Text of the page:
A breakfast is often considered the most important meal of the day. A well-balanced breakfast offers an important nutritional foundation for a productive and healthy day, at any age (Concannon, 2014). In a study about breakfast in America in 2001-2002, Americans ate about one-fourth of breakfasts away from home, which often included soda, bacon and sausage, sweet rolls, fried potatoes, breakfast sandwiches, and eggs (Moshfegh, 2015).

On the other hand, when eating at home, Americans more frequently reported eating ready-to-eat cereal, milk, fruits, and juice (Moshfegh, 2015). The majority of breakfast consumed outside the home was less nutritional and filled with fats and saturated fats. Skipping breakfast is particularly common among teens and young adults, blacks, and those with lower family income. Compared to thirty years ago, the groups with the largest decline in eating breakfast are children and adolescents (Moshfegh, 2015).  Consequently, those who frequently consume breakfast outside the home, make unhealthy food choices, altogether skip the breakfast are more likely to be at risk of nutrient deficiency. Skipping breakfast means losing out on critical nutrients (Moshfegh, 2015).

Lunch is as important as breakfast. It replenishes our bodies from the morning activities, energizes or bodies, and gets us through the day until dinner (Moshfegh, 2015). So, by skipping lunch one essentially skips the nutrients needed to get through the day. Males over 70 years old, blacks, Hispanics and those with lower family income are more likely to skip the lunch (Moshfegh, 2015). As a result making these groups more likely to be at risk of nutrient deficiency. On the other hand, very few people have reported skipping dinner, which provides the largest proportion of the many nutrients.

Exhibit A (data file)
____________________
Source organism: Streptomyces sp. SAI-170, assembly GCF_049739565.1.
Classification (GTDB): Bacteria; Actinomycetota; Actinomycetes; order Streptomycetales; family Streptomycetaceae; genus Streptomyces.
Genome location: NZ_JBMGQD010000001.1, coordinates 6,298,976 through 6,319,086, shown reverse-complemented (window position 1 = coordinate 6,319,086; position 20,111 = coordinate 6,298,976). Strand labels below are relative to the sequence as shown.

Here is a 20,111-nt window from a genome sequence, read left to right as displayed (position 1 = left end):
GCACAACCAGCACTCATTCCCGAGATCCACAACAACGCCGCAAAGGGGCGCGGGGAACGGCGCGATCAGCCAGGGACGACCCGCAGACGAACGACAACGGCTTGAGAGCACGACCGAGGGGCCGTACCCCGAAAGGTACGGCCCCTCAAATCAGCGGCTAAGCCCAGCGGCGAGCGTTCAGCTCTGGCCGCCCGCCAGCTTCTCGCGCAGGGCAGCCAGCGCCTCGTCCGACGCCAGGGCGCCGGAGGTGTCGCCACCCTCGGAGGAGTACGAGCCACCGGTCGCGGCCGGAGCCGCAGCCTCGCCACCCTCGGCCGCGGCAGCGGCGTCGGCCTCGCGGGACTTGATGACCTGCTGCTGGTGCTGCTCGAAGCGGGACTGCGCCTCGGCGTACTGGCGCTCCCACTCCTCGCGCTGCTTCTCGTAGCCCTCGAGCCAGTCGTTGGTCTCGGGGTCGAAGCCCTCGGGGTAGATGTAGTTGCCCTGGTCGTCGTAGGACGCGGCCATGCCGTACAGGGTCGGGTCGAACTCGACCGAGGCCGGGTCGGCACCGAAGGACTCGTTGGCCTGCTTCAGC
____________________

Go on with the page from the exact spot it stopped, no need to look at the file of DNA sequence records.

Apart from the three pattern meal, Americans frequently report snacking. Often, these snacks are unhealthy and are very likely to contribute to obesity and nutrient deficiency (Moshfegh, 2015). Dietary guidelines for Americans recommend that vegetables and fruits should make half of plate, however, one out of four Americans report eating none at all (Moshfegh, 2015). Those with lower incomes and Hispanic individuals reported consuming fewer vegetables and fruits as compared to higher income individuals, blacks and white (Moshfegh, 2015).

The facts and information provided by the author Moshfegh suggests that those with lower income, those with Hispanic ethnicity, and blacks are more likely to be at risk for nutrient deficiency than whites. To help identify and reduce these risks we need to assess eating patterns of groups at risk. Also, we need to assess the information about what foods are consumed on a daily basis. The access, availability, and affordability plays a significant role in one’s food choices, to get a full picture of these groups, there is a need for assessing these factors. Additionally, health conditions and the cultural significance of food consumption should also be taken into account. Apart from diets, examining the differences in diets by demography and geography will help to identify ways to decrease these risks.